500 Days Of Film Reviews Pet Sematary Starring Jason Clarke, Amy Seimetz And John Lithgow
Dr. Louis Creed (Jason Clarke) moves with his wife Rachel (Amy Seimetz) and their two young children from Boston to rural Maine. There, the family discovers a mysterious burial ground hidden deep in the woods near the family’s new home. When tragedy strikes, Louis turns to his neighbour, Jud Crandall (John Lithgow), setting off a perilous chain reaction that unleashes an unfathomable evil with horrific consequences.
Is It Any Good?
When Stephen King finished his novel, Pet Sematary, he put the manuscript away fearing that he had gone too far. It is undeniably intriguing that this is the story that scares the writer of such horror classics as The Shining and IT the most.
Having read Pet Sematary three times I can understand why.
You see, I believe that I am reasonably safe from any evil deep within Derry, Maine. I am (for many reasons) unlikely to visit any room in the Overlook Hotel. Meanwhile, I am unlikely to meet a rabid dog, a fire starting child or a teenager with a severe case of telekinesis.
However, I could lose someone I love to a freak accident. I (or, again, someone I love) could fall ill to a terrible disease - an illness that may well inspire the iconic Pet Sematary catchphrase: sometimes dead is better.
This is the haunting terror of Pet Sematary. In this novel, King explores and evokes the universal fear of loss and grief. And King knows that we scare when we care. He takes his time with the Creed family. We get to know them before the inevitable horror and tragedy unfolds.
This is where the movie falters. Pet Sematary looks good (thanks to brilliant cinematographer, Laurie Rose), has some effective moments and features an impressive cast.
However, the film believes that the power and horror of Pet Sematary lies in the burial ground itself - and what arises from that earth. This is not the case.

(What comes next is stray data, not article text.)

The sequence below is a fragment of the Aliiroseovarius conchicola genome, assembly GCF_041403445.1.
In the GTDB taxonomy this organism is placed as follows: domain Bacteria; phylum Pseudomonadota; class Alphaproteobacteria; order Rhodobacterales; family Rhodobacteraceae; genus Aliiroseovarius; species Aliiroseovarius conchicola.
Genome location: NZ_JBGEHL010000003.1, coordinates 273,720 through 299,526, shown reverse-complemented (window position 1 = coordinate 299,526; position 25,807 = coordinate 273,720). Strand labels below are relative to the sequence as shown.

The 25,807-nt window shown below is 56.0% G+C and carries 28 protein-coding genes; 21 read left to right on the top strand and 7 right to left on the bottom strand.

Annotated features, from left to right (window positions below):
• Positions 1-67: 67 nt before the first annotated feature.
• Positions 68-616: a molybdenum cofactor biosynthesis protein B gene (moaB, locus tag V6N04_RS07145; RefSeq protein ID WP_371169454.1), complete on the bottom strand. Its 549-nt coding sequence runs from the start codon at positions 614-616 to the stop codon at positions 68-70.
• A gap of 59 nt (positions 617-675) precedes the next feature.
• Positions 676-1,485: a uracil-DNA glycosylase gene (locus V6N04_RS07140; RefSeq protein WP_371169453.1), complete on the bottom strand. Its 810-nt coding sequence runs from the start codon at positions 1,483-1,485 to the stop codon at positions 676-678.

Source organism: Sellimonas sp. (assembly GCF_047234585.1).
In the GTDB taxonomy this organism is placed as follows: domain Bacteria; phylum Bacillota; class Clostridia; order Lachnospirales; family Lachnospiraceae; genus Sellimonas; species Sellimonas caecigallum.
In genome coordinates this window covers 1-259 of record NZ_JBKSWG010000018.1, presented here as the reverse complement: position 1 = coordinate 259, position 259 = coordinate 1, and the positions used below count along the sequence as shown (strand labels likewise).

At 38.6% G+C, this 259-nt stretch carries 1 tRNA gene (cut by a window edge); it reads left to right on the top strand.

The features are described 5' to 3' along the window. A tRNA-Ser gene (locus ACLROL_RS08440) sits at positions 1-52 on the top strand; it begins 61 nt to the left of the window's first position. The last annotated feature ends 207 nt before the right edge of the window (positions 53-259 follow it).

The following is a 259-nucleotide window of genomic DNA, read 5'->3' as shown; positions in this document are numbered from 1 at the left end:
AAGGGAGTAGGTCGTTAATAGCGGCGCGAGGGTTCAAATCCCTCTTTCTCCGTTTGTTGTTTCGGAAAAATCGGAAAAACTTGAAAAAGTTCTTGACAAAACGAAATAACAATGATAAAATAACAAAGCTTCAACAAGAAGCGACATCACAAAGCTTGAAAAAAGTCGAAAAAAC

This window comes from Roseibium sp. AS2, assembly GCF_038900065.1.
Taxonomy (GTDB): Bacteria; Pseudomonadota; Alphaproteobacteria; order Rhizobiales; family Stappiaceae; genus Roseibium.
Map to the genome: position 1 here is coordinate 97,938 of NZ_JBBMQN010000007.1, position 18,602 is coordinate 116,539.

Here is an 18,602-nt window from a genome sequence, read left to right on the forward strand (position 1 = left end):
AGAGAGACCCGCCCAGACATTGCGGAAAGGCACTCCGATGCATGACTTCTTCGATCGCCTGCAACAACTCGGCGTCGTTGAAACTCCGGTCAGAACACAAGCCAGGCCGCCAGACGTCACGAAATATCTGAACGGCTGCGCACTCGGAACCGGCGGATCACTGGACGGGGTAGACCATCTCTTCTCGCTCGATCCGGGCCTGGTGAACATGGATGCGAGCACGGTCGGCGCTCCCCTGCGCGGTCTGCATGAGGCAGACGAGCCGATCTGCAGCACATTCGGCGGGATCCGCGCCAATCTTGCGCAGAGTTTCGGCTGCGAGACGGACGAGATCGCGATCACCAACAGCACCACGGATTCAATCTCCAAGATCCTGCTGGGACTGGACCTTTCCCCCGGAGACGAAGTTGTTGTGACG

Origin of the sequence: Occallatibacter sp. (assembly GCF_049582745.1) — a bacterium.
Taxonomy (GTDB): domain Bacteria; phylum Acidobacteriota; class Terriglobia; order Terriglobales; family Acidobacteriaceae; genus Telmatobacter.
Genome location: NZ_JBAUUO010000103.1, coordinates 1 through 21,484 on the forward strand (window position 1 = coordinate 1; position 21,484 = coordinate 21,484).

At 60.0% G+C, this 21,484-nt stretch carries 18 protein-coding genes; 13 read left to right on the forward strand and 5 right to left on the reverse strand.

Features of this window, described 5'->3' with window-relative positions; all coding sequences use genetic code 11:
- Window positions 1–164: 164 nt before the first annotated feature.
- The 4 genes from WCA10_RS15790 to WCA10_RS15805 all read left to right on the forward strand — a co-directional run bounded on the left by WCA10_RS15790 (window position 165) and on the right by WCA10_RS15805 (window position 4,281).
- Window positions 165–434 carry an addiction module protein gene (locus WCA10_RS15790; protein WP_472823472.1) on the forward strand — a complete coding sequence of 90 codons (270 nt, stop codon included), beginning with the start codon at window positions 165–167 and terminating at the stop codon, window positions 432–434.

In fact, the key to Pet Sematary is not in feline jump scares and misty woods. It is in Rachel Creed’s agonising experience of her sister’s terrible disease. It is in the heartbreaking prospect of a child’s first encounter with death. It is in a parent’s deepest fear about losing a child.
By making what is essentially a quiet, quiet bang movie and neglecting to spend crucial time developing its characters and exploring their grief, Pet Sematary fails to unnerve, much less scare. This is a story that needed to follow a more character-driven, atmospheric path - I’m thinking Lake Mungo or, even, Hereditary.
That is not to suggest that Pet Sematary is a bad movie. It is okay and will very likely do good business at the box office - particularly in our post IT (remake) world where we cannot get enough of the King stuff.
However, I was left disappointed. Pet Sematary deserved better.
I haven't included the Pet Sematary trailer because it just gives too much away.
Have you seen Pet Sematary?
If you have, what did you think of this film? Let me know in the comments section below or, alternatively, over on Twitter. You can find me @500DaysOfFilm.